However, the outbreak did show it is possible for highly susceptible people to get sick from products with low-level contamination.
In 2015, an outbreak of invasive listeriosis linked to Blue Bell brand ice cream products in the US hospitalised 10 people from four states.
Because ice cream has a long shelf life and Listeria monocytogenes does not grow but survives for long periods in frozen items, the level in implicated products manufactured during the outbreak, although collected afterwards, was likely to be representative of that in products eaten by exposed people.
Knowledge on dose-response relationship
Researchers assessed outbreak data to gain insight into contamination levels among products from an implicated factory, the number of L. monocytogenes cells ingested by general and susceptible populations and the dose-response relationship.
The number of L. monocytogenes cells ingested by the population was estimated by multiplying the average number of organisms per serving by the number of servings distributed in the various subpopulations. This number was estimated from distribution records for the Texas factory.
The study only includes the four hospitalized Kansas case-patients whose illnesses were from products manufactured in Texas. Illness onset dates were from January 2014 to January 2015.
They were between 67 and 84 years of age and had underlying medical conditions that contributed to compromised immune function before exposure to L. monocytogenes in milkshakes made from ice cream.
All of them ate a product from the Texas factory through milkshakes and strains of L. monocytogenes isolated were indistinguishable by pulsed-field gel electrophoresis to strains from the product.
The researcher said if there was no initial contamination of the milkshake machines and no growth of the pathogen in milkshakes, the mean contamination level of L. monocytogenes in them (8 cells/g of ice cream) was relatively low compared with levels in other outbreaks.
However, as there were no leftovers from implicated milkshakes, it cannot be ruled out that the four susceptible patients received some of the highest contaminated products from the factory line, triggering infection, they added.
The factory production line linked to the Kansas cases made eight different ice cream products but it is not known when contamination began.
“In the low-exposure scenario and medium-exposure scenario, we assumed the date at which contamination began at factory 1 was December 1, 2013, that is, a few weeks before hospitalization of the first case-patient whose illness was linked to ice cream produced at this facility.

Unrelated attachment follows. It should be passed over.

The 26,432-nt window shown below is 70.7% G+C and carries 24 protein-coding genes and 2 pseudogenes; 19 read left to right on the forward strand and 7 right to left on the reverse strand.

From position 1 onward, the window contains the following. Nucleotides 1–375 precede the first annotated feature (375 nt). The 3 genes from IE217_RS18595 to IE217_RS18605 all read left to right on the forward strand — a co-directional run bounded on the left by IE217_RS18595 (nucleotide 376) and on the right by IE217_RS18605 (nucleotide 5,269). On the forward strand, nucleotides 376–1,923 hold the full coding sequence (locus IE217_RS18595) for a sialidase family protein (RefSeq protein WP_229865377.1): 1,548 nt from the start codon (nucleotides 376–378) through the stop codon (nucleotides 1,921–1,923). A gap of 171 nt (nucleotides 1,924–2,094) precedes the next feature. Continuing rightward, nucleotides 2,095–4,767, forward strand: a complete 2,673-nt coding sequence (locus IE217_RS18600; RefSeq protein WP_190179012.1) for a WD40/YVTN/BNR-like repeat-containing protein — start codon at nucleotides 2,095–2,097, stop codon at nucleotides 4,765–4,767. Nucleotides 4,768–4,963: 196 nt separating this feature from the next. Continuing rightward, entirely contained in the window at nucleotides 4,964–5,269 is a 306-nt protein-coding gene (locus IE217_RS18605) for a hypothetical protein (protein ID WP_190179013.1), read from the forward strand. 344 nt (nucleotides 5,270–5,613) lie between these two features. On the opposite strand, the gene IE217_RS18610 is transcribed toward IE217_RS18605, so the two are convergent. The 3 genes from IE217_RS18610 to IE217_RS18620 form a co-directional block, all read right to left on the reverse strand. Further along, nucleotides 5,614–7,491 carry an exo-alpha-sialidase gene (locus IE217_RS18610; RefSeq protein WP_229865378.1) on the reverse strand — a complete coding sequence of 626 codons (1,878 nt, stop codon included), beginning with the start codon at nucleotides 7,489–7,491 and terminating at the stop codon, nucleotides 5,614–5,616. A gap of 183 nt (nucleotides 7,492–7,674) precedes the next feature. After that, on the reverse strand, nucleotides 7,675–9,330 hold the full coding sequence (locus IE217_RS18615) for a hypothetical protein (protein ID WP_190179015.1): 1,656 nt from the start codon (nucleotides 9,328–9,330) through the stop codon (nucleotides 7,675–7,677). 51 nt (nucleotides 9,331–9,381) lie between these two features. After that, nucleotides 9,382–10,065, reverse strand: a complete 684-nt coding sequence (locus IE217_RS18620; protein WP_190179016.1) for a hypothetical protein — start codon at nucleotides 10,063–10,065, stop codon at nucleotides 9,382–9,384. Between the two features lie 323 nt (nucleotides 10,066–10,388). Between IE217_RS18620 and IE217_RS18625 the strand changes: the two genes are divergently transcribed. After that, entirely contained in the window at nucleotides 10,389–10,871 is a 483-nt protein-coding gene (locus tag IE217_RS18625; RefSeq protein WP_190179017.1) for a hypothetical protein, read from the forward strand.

“In the high-exposure scenario, we assumed contamination began 2.5 years before the outbreak was recognized, that is, midway between 2010 and the date the outbreak was recognized.”
The dose-response relationship between the number of ingested L. monocytogenes cells in food and the likelihood of developing listeriosis is not well understood, according to the study.
This is due to the lack of an appropriate animal model, relative rarity of outbreaks, long incubation periods that impede collection of well-preserved implicated food samples and heterogeneity of the initial contamination level.
The team estimated that the general population ingested 1.5 × 109 (low-exposure scenario) to 1.4 × 1010 (high-exposure scenario) L. monocytogenes cells and the highly susceptible population ingested 7.2 × 106 (low-exposure) to 3.3 × 107 (high-exposure) of cells.
In microbial dose-response frameworks, it is generally assumed that as few as 1 independently acting cell that survives host defense measures can initiate infection. This minimal infective dose of 1 cell is associated with a probability (r) of infection.
R can be estimated by the ratio of the number of invasive listeriosis cases in a subpopulation (Xp), by the estimated number of L. monocytogenes cells ingested by the subpopulation Dp.
“Infectious Dose of Listeria monocytogenes in Outbreak Linked to Ice Cream, United States, 2015”
Authors: Régis Pouillot , Karl C. Klontz, Yi Chen, Laurel S. Burall, Dumitru Macarisin, Matthew Doyle, Kären M. Bally, Errol Strain, Atin R. Datta, Thomas S. Hammack, and Jane M. Van Doren